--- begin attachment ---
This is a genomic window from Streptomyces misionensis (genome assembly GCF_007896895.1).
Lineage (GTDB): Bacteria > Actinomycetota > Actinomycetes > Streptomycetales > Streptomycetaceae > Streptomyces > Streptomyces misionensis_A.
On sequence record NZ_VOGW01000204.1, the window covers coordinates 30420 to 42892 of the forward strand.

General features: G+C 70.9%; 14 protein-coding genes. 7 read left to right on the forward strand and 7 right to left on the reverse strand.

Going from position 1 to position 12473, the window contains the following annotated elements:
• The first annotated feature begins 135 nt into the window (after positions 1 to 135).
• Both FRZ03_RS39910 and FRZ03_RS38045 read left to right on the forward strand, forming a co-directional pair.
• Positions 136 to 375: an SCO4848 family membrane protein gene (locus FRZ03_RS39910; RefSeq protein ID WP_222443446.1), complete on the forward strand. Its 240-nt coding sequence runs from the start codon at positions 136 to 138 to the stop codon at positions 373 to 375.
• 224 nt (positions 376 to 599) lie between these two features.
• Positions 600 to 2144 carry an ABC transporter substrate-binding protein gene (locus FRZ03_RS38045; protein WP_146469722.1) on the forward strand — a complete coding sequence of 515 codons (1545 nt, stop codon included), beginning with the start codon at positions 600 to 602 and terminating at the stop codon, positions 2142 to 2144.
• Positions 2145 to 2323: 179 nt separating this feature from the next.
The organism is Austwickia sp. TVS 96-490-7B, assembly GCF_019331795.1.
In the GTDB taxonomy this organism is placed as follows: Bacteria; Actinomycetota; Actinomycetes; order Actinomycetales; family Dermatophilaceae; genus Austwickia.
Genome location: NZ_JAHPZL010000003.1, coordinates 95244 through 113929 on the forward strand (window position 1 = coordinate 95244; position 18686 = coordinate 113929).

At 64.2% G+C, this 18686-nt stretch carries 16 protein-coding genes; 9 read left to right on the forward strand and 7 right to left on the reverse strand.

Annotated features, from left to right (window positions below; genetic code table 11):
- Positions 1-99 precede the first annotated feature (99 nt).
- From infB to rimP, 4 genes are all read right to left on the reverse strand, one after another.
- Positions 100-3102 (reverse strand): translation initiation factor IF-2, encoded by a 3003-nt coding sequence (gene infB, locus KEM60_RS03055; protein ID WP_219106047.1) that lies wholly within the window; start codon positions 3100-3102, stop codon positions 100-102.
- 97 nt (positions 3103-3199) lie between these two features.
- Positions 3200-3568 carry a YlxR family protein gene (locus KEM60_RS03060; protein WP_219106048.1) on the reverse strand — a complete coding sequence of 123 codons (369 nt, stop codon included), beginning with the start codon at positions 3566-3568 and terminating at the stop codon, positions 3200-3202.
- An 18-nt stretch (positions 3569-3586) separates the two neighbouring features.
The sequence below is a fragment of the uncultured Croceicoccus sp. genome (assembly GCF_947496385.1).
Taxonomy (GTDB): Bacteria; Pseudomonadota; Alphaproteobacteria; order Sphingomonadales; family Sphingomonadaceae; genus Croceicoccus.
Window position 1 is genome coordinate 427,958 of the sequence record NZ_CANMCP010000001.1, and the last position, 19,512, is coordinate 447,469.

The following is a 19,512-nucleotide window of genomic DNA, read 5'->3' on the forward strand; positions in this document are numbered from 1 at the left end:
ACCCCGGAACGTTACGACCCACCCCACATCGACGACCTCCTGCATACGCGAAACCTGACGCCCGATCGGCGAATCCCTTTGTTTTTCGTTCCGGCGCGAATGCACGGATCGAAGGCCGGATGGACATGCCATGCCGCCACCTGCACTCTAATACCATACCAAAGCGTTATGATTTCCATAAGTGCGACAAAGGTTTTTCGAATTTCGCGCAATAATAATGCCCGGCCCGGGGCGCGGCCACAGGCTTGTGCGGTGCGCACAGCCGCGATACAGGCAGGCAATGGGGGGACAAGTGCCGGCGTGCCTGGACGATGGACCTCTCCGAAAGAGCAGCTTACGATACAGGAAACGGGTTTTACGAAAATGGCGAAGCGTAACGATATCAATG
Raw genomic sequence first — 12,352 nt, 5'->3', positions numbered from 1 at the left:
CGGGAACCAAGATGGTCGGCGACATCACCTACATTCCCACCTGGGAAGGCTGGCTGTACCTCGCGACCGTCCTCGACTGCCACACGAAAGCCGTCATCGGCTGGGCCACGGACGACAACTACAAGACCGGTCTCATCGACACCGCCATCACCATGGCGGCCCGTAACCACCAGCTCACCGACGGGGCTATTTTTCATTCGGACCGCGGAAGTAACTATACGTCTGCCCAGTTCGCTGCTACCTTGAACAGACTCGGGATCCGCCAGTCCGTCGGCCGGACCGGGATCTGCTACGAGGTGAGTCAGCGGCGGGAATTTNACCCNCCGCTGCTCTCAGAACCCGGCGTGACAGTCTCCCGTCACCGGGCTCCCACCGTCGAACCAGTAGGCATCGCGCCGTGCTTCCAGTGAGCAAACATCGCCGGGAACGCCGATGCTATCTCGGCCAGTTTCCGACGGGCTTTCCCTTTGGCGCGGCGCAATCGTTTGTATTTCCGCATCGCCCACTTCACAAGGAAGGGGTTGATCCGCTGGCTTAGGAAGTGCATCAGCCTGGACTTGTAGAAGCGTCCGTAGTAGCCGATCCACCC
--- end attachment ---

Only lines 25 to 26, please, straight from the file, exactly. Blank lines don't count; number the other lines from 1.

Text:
Window position 1 is genome coordinate 427,958 of the sequence record NZ_CANMCP010000001.1, and the last position, 19,512, is coordinate 447,469.

The following is a 19,512-nucleotide window of genomic DNA, read 5'->3' on the forward strand; positions in this document are numbered from 1 at the left end: